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Oocyte is injected during ICSI

Intracytoplasmic sperm injection (ICSI, pronounced "eeksee"[1] or "icksy"[2]) is an in vitro fertilization procedure in which a single sperm is injected directly into an egg. This procedure is most commonly used to overcome male infertility problems, although it may also be used where eggs cannot easily be penetrated by sperm, and occasionally as a method of in vitro fertilization, especially that associated with sperm donation. The technique was developed by Gianpiero Palermo around 1991 at the Vrije Universiteit Brussel, in the Center for Reproductive Medicine headed by Paul Devroey and Andre Van Steirteghem[3].

'Washed' or 'unwashed' sperm may be used in the process.

The procedure is done under a microscope using multiple micromanipulation devices (micromanipulator, microinjectors and micropipettes). A holding pipette (on the left of picture) stabilizes the mature oocyte with gentle suction applied by a microinjector. From the opposite side a thin, hollow glass micropipette is used to collect a single sperm, having immobilised it by cutting its tail with the point of the micropipette. The micropipette is pierced through the oolemma and into the inner part of the oocyte (cytoplasm). The sperm is then released into the oocyte. The pictured oocyte has an extruded polar body at about 12 o'clock indicating its maturity. After the procedure, the oocyte will be placed into cell culture and checked on the following day for signs of fertilization.

In natural fertilization sperm compete and when the first sperm penetrates the oolemma, the oolemma hardens to block the entry of any other sperm. Concern has been raised that in ICSI this sperm selection process is bypassed and the sperm is selected by the embryologist without any specific testing. However, in mid 2006 the FDA cleared a device that allows embryologists to select mature sperm for ICSI based on sperm binding to hyaluronan, the main constituent of the gel layer (cumulus oophorus) surrounding the oocyte. The device provides microscopic droplets of hyaluronan hydrogel attached to the culture dish. The embryologist places the prepared sperm on the microdot, selects and captures sperm that bind to the dot. Basic research on the maturation of sperm shows that hyaluronan-binding sperm are more mature and show fewer DNA strand breaks and significantly lower levels of aneuploidy than the sperm population from which they were selected. A brand name for one such sperm selection device is PICSI.[4]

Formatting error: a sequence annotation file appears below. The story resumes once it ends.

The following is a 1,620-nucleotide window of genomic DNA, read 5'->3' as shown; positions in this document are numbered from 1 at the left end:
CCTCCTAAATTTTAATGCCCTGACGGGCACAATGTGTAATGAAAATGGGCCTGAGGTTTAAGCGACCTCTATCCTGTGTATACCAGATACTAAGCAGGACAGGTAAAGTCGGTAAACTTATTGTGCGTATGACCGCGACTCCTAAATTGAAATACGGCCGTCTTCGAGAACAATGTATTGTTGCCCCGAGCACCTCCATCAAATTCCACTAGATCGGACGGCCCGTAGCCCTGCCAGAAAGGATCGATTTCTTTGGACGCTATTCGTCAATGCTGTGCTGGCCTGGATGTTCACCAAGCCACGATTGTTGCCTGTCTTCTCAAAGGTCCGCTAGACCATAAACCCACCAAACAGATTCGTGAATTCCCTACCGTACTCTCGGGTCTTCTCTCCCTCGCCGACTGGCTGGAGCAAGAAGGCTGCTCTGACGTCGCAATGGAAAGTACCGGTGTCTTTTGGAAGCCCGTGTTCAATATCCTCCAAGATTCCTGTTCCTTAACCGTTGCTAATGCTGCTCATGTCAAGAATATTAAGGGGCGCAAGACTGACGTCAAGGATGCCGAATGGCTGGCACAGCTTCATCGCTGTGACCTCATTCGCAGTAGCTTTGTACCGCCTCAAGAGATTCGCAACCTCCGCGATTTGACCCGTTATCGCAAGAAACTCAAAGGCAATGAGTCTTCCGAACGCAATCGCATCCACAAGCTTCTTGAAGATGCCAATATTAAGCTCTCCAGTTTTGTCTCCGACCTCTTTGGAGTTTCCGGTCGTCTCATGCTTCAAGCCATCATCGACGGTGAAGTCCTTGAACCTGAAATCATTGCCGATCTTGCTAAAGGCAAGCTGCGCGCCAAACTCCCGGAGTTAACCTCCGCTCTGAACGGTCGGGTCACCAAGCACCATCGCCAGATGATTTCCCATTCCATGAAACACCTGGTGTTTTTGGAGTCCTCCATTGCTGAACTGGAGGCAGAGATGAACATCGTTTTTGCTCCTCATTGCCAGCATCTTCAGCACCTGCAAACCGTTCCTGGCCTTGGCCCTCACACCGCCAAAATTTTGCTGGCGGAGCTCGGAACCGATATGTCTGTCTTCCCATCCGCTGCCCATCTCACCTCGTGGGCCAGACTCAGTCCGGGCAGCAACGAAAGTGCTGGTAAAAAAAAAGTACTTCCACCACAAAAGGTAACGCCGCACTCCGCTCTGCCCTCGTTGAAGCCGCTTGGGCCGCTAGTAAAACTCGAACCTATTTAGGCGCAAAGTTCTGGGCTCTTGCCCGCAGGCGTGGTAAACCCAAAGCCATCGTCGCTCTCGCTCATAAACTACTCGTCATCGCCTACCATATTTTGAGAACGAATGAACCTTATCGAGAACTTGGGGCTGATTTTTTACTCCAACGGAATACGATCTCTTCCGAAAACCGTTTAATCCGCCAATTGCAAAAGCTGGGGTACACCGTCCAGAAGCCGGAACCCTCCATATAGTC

There is some suggestion that birth defects are increased with the use of IVF in general, and ICSI specifically, though results of different studies differ. In a summary position paper, the Practice Committee of the American Society of Reproductive Medicine has said it considers ICSI safe and effective therapy for male factor infertility, but may carry an increased risk for the transmission of selected genetic abnormalities to offspring, either through the procedure itself or through the increased inherent risk of such abnormalities in parents undergoing the procedure.[5]

Religious objections

The Roman Catholic Church, under the papacy of Benedict XVI, has condemned the practice of intracytoplasmic sperm injection, in the magisterial instruction Dignitas Personae because it causes a complete separation between the marital act and childbearing. [6].

See also

References

  1. ^ drmalpani.com
  2. ^ Male Infertility Treatment at BocaFertility
  3. ^ Pregnancies after intracytoplasmic injection of single spermatozoon into an oocyte. G Palermo, H Joris, P Devroey, AC Van Steirteghem - Lancet, 1992
  4. ^ New Sperm Selection Technology for Assisted Reproductive Technology (ART) Cleared by FDA
  5. ^ Genetic considerations related to intracytoplasmic sperm injection (ICSI). Fertility and Sterility, Volume 86, Issue 5, Pages S103 - S105. [1]
  6. ^ ZENIT article







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